Legal Requirements To Protect Against Body Piercing Injury
It is illegal for a body piercing practitioner to carry out a body piercing without the customer signing what is known as an “informed consent” document. This can only be completed after discussing any issues the customer may have experienced in the past and potential complications. If the practitioner is content with the answers to the survey then the client will sign the document and the procedure can begin. A lack of “informed consent” documentation is a common basis for action.
At this point it is worth noting that even though you may have signed the “informed consent” form this does not exclude the practitioner from potential liability on the grounds of negligence if they were to cause a body piercing injury. As ever, the duty of care ensures that a practitioner is obliged to take reasonable steps to protect the customer. Even in the event of injury, if it is proven that reasonable steps were taken this may well help the practitioner avoid a body piercing injury compensation payment.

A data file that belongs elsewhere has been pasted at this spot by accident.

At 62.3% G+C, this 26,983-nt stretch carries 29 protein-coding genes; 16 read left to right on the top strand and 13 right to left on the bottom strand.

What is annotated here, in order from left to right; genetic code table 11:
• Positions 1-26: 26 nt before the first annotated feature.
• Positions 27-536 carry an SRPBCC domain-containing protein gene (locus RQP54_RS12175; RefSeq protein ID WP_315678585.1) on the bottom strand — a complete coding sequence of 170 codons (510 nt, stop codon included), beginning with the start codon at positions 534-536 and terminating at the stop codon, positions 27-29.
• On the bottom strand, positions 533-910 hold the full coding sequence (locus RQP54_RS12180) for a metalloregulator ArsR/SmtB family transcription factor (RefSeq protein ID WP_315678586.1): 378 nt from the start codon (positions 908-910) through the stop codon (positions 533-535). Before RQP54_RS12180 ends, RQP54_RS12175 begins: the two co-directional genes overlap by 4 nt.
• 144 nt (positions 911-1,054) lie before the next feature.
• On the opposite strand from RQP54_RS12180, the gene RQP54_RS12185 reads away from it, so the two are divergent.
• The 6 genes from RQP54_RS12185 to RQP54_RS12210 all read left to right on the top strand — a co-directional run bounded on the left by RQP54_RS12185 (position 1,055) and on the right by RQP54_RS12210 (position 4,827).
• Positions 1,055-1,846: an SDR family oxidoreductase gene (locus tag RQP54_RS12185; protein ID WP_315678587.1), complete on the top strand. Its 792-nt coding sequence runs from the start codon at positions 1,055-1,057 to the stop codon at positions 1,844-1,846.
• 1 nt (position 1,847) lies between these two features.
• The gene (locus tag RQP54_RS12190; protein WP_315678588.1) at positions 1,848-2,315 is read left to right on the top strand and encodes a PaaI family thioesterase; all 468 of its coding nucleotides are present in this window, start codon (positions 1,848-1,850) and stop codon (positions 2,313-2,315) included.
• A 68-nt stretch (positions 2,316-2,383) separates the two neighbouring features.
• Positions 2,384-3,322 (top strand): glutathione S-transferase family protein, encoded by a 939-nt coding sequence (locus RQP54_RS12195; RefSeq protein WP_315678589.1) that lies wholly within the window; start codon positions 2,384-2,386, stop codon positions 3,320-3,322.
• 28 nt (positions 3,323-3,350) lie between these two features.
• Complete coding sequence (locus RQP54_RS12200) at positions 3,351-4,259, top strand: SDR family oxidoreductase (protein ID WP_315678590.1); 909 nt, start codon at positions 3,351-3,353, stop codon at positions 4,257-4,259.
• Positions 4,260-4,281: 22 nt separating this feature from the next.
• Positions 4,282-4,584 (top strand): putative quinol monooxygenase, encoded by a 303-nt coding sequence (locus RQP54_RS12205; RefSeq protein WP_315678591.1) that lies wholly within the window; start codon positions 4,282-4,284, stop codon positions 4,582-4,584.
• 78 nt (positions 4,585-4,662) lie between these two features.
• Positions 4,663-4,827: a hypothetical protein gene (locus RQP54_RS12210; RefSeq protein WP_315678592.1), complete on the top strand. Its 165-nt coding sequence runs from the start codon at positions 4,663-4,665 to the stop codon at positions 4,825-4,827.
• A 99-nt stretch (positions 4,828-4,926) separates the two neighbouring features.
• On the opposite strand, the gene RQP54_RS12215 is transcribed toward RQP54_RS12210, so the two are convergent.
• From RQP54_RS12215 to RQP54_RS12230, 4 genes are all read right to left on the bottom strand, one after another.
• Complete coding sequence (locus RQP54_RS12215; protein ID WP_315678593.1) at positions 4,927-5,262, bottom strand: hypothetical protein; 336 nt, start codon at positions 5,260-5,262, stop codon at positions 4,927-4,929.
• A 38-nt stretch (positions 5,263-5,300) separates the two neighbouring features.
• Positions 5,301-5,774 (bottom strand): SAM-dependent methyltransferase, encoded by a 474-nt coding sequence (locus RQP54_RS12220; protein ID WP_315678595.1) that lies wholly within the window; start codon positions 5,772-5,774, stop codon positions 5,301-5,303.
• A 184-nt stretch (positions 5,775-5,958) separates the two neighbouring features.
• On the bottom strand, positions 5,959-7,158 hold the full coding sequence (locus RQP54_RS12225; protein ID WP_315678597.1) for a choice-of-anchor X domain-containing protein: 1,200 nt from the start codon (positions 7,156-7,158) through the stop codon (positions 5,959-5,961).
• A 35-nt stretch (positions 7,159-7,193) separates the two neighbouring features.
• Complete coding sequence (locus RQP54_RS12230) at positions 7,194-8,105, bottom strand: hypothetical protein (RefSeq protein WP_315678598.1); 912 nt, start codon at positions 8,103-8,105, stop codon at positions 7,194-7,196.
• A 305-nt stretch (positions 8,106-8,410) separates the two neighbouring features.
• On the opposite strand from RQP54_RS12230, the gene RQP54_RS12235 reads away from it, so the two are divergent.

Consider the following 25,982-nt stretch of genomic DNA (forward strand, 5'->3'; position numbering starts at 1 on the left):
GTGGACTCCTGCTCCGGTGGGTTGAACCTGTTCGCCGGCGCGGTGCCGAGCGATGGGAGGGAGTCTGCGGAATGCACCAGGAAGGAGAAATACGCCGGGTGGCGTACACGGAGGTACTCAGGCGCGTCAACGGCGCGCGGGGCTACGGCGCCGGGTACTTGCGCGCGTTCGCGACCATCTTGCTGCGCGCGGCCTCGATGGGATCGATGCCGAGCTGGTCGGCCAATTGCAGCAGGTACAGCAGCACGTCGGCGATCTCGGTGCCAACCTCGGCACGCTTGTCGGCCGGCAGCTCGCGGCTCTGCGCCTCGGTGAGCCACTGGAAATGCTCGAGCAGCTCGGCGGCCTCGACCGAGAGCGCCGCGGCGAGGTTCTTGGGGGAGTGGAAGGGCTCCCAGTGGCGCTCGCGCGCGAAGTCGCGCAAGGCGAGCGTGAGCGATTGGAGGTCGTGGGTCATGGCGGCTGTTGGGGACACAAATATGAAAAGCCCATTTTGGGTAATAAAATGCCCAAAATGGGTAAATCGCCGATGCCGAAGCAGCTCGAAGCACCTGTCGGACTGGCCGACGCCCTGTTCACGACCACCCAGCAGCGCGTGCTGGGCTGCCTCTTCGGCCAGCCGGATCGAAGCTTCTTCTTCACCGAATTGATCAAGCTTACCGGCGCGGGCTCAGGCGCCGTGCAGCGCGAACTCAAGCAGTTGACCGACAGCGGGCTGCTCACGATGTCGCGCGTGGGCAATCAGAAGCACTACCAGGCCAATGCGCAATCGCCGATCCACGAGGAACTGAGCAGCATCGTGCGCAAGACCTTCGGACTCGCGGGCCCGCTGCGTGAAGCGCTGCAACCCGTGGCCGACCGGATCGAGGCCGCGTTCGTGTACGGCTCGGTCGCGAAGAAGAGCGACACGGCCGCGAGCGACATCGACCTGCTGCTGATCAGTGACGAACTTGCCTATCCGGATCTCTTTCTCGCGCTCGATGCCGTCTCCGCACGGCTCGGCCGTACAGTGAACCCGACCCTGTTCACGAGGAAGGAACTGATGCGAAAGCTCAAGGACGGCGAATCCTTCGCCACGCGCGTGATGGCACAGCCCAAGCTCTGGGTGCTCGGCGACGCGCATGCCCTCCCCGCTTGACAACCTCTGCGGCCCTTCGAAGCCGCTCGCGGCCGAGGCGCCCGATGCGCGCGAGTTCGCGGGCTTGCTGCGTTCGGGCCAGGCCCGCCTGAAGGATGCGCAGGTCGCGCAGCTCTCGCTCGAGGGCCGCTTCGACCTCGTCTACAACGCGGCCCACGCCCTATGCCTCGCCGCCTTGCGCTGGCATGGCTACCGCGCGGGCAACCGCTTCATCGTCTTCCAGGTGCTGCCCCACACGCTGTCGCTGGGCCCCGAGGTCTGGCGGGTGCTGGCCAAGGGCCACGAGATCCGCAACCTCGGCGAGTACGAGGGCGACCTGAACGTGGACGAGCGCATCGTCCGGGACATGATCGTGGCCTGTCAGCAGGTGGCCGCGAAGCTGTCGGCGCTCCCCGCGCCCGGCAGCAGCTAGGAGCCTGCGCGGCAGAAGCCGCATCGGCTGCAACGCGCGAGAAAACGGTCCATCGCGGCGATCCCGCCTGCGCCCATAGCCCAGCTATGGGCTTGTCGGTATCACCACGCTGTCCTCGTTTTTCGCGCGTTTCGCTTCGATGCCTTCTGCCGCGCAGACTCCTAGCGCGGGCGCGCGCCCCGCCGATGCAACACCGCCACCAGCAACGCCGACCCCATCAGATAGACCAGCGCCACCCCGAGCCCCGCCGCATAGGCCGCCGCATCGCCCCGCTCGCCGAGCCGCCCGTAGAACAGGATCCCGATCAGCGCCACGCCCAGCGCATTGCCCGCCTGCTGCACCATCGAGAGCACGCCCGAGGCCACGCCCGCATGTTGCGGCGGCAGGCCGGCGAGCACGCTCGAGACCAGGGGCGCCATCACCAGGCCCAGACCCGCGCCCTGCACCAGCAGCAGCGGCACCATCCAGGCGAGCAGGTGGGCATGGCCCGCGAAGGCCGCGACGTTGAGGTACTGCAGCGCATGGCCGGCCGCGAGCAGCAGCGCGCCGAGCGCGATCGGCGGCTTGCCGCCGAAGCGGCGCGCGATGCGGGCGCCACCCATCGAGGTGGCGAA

Starting A Body Piercing Injury Claim
In the event of any body piercing injury claim you will need to provide details such as the time and place, practitioners’ name, procedure carried out and details and photographs of the injuries incurred. Where medical assistance is required this will add further support to your body piercing injury claim and should be included when chatting with a personal injury solicitor/ lawyer. They will relatively quickly be able to inform you as to whether you have a valid claim and many will move forward on a No Win No Fee basis which is further explained here.
The next step is to start a body piercing claim and inform the defendant of the circumstances and the injuries incurred. Where negligence and liability are relatively easy to prove, this will likely result in an out-of-court settlement, although there is always the option that the defendant will choose the court route. Any compensation awarded for a botched body piercing will depend upon not only the severity of the body piercing injury and side effects but also the impact on the individual’s everyday life. General damages, for pain and suffering and any impact upon the claimant’s life, as well as special damages, reimbursement of historic and future connected costs, will be considered when calculating how much compensation is owed for your body piercing injury claim.